Magazine article The Spectator

What to Do about China Now

Magazine article The Spectator

What to Do about China Now

Article excerpt

`EARLY in the next century the United States will cease to be the world's largest economy, and for the first time in more than 100 years will be overtaken by China as the world's most powerful nation.' Thus I predicted in a speech to a group of 60 American pension-fund managers in Hong Kong in 1991. Hardly the world's most incendiary group, many were stirred to fury by my suggestion.

It seemed curious to me that a group of people in the business of `old age' and actuarial analysis should be so reluctant to admit to a future event whose statistical probability was so evident. In the past I would do my calculations on the back of an envelope; now, in the era of Bill Gates and his ubiquitous Microsoft 'Windows' software applications, my laptop PC can spew out reams of predictions at the click of a button. Assuming a starting population of 1.15 billion people and modest economic growth rates allowing for decay of the double-digit figures of the last decade, then the population of China will reach 1.75 billion, and its gross domestic product (GDP) will overhaul that of the United States in the year 2023.

There will be carpers at my forecast. The `it could never happen' brigade generally falls into two camps: the statistics and assumptions quibblers and the neo-Malthusians. Indeed, there are too many variables to make it likely that any personal computer prediction on the crossover date will be accurate. However, the broad trend of the statistics is clear. The combination of demographics and growth from a low level of GDP per capita makes it inevitable that the total size of the Chinese economy will overtake that of the United States, even if American citizens remain individually richer than their Asian counterparts. As for the neo-Malthusians, they find it inconceivable that China alone could add more than one billion people to its existing population by the end of the next century, believing that a new disease will emerge to wipe out the excess populations of Third World countries. The doomsters may be right, but `end of the world' scenarios usually command long odds.

Such scepticism is not new. In the 1950s, Norman Macrae, writing for the Economist, faced derision when he forecast that the Japanese economy (then half the size of the United Kingdom's) would overtake Britain. Japan is now four times bigger! Indeed, it may well be that my forecast for China underestimates the speed at which America will be overtaken. After all, on the World Bank's estimate of aggregate GDP using a purchasing power parity calculation, China is already the world's third largest economy. Taking a simple economic aggregate approach to the growth of China's power is to underestimate the scope of the Chinese world. Singapore is a great offshore Chinese banking centre, while Taiwan, the Kuomintang hideaway, is a rapidly growing US $300 billion economy which China is now looking to embrace. As for Myanmar and North Korea, these are already China's client states. Leaving aside newly acquired Hong Kong, a minority Chinese diaspora controls the economies of Thailand, Malaysia and Indonesia. The world's most rapidly growing region is already in thrall to the Chinese.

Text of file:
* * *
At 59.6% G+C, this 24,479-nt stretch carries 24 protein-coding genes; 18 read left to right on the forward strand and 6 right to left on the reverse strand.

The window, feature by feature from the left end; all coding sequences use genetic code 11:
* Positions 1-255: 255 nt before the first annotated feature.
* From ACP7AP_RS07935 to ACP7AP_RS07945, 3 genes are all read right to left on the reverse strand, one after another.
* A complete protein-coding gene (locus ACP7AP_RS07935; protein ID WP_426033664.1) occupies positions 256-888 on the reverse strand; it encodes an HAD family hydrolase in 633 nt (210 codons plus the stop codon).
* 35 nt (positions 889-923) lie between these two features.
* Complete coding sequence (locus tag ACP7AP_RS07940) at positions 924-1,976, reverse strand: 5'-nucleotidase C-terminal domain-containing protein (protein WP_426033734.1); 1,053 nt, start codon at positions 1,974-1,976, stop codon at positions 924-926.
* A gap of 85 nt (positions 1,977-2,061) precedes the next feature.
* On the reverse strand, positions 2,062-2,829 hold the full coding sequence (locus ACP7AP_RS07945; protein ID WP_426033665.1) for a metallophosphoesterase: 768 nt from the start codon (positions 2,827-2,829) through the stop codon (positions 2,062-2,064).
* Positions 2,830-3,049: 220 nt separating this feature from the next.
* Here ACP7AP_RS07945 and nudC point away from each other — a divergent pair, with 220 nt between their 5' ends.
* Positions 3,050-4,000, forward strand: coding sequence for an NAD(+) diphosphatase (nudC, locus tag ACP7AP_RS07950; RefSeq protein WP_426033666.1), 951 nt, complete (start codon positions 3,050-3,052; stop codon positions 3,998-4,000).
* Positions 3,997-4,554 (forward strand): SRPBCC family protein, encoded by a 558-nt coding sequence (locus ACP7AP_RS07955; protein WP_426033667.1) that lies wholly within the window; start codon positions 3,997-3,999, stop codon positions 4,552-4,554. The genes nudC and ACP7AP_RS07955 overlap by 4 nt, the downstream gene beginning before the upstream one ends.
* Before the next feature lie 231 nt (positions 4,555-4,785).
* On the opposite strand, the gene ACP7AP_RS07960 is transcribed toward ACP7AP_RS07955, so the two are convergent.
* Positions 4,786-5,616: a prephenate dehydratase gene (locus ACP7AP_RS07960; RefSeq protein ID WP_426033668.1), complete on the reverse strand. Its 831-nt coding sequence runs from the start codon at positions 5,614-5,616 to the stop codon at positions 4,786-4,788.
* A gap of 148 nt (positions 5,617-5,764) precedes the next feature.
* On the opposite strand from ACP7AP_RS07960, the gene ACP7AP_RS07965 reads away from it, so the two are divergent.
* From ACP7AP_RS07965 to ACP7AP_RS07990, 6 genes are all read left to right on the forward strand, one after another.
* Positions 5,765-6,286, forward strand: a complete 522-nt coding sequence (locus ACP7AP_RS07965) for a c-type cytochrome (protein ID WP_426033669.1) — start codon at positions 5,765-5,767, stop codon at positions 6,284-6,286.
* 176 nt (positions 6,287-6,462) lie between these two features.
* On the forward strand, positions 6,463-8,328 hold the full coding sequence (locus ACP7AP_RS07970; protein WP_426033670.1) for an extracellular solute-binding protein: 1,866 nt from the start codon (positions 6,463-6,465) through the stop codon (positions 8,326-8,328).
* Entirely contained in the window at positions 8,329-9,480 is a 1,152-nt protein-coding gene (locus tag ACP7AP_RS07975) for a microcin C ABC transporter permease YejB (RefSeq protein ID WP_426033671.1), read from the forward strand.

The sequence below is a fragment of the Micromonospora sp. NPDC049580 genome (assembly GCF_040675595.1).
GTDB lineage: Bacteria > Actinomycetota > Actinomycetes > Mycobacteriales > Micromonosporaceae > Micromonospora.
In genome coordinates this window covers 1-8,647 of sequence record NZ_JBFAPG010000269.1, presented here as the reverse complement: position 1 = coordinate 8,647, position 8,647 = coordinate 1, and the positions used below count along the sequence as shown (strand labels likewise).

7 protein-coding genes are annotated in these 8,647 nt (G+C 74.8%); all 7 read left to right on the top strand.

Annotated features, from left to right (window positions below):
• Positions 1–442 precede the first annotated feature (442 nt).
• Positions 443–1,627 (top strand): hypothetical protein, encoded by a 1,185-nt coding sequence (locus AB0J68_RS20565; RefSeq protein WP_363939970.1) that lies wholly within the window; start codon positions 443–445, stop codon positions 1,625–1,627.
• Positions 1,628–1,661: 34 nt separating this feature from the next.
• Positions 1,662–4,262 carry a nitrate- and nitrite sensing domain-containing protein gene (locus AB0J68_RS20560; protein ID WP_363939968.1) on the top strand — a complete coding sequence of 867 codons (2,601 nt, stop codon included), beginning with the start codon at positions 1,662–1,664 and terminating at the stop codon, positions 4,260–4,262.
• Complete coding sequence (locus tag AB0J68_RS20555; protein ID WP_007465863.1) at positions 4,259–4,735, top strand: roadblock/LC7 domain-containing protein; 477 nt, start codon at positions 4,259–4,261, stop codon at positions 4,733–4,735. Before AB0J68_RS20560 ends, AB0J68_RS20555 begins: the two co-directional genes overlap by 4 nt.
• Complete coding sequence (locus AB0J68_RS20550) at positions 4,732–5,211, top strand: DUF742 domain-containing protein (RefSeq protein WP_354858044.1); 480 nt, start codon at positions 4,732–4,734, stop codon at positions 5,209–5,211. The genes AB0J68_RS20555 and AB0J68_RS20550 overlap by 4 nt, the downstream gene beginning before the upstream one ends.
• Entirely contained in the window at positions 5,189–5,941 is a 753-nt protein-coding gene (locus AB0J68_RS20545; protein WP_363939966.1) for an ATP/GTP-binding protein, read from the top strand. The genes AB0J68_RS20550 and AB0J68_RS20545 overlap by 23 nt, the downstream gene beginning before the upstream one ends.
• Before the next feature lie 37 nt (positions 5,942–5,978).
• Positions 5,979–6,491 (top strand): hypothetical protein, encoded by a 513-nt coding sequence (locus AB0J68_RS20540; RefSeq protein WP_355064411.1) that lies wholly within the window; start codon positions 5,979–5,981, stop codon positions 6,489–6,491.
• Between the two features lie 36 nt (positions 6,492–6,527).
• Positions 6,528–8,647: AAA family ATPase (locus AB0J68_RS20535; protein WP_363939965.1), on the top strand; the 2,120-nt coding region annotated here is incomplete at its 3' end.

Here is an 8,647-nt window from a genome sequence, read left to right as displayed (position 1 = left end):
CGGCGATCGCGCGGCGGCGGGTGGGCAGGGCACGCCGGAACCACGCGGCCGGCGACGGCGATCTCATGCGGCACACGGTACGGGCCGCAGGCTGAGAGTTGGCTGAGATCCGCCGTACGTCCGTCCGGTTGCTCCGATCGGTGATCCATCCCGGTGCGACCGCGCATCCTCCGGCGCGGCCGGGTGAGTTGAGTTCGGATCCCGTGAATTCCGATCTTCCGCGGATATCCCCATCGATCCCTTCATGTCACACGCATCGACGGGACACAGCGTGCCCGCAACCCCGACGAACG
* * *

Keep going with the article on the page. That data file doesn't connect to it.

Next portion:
Moreover, unlike America, China's political system is clearly geared to militaristic pursuits. China's recently deceased paramount leader, Deng Xiaoping, held just one official post, vice-chairman of the Military Commission. Deng's interest in the army was more than symbolic. A veteran of the long march, he was one of Mao's most accomplished military leaders. Mao once remarked pointedly to Khrushchev that the little man (Deng) had defeated a million of Chiang Kai-shek's finest soldiers. One of Deng's first acts, after ousting Mao's successor, Hua Guofeng, was to restore ranks to a Chinese army ravaged by the cultural revolution. By 1980 China was also equipped with ICBMs with a 7,000-mile delivery which brought America into range. With 107 submarines, China now has the world's third largest fleet. …

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